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Noon Edition

Our Biological Clock

Each of us has an internal clock that, among other things, dictates when we get sleepy and hungry. Scientists call our biological clock a "circadian clock."  The word circadian comes from two Latin words: circa, which means about; and dies, which means day.

Our internal clock is almost parallel to the twenty-four hour cycle of a day, but not quite.

Circadian Clock

Research has shown that most people's circadian clock, left on its own, works on an approximately twenty-five hour cycle.

Without any external stimulus, our internal clock would usually gain about an hour each day and would be synchronized with the earth's time only one day out of every twenty-four.

In effect, our biological clock must reset itself each day to become attuned to the twenty-four hour clock we all live by.


Scientists are not exactly sure how the resetting of our clock happens, but they are fairly confident that our brains uses sunlight to fine tune our internal clock.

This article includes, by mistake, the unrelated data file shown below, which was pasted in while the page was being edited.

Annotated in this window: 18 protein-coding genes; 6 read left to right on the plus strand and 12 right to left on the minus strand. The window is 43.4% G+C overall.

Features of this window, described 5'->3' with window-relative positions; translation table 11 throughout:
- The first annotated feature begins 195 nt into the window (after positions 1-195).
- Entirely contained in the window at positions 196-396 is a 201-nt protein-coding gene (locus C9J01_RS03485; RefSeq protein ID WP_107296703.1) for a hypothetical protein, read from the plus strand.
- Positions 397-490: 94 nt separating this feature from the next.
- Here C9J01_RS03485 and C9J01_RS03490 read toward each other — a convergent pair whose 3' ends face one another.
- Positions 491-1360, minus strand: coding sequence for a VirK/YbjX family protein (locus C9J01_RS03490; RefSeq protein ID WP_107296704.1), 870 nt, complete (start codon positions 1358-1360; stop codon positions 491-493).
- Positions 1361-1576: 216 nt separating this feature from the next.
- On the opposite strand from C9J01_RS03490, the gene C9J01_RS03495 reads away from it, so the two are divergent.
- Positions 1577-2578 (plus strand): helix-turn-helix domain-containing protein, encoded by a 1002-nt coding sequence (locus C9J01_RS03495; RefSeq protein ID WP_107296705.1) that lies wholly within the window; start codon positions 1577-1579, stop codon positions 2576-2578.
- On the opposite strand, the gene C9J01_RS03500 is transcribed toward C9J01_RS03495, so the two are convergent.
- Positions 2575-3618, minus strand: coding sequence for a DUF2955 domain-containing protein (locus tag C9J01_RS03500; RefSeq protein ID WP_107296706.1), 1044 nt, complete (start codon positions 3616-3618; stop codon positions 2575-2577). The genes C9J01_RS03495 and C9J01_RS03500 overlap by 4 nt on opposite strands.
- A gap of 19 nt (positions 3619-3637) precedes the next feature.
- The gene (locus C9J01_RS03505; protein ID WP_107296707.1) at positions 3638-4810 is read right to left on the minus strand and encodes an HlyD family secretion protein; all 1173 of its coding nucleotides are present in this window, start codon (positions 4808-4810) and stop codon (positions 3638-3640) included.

Our biological clock influences practically all of our bodily functions.  Our temperature rises and falls according to this clock.  And because our body is set to a daily rhythm, we react to chemical and physical stimuli differently at various times of the day.

Alcohol Effects Our Clocks

For instance, studies have shown that our liver processes alcohol more efficiently in the evenings than in the mornings, and that we are more likely to have allergic reactions in the middle of the night than in the afternoon.

Tune in next time for more on circadian clocks when we will look at how subjects in an experiment reacted to a month of isolation from the influences of the sun, clocks, or any other devices that would mark time for them.

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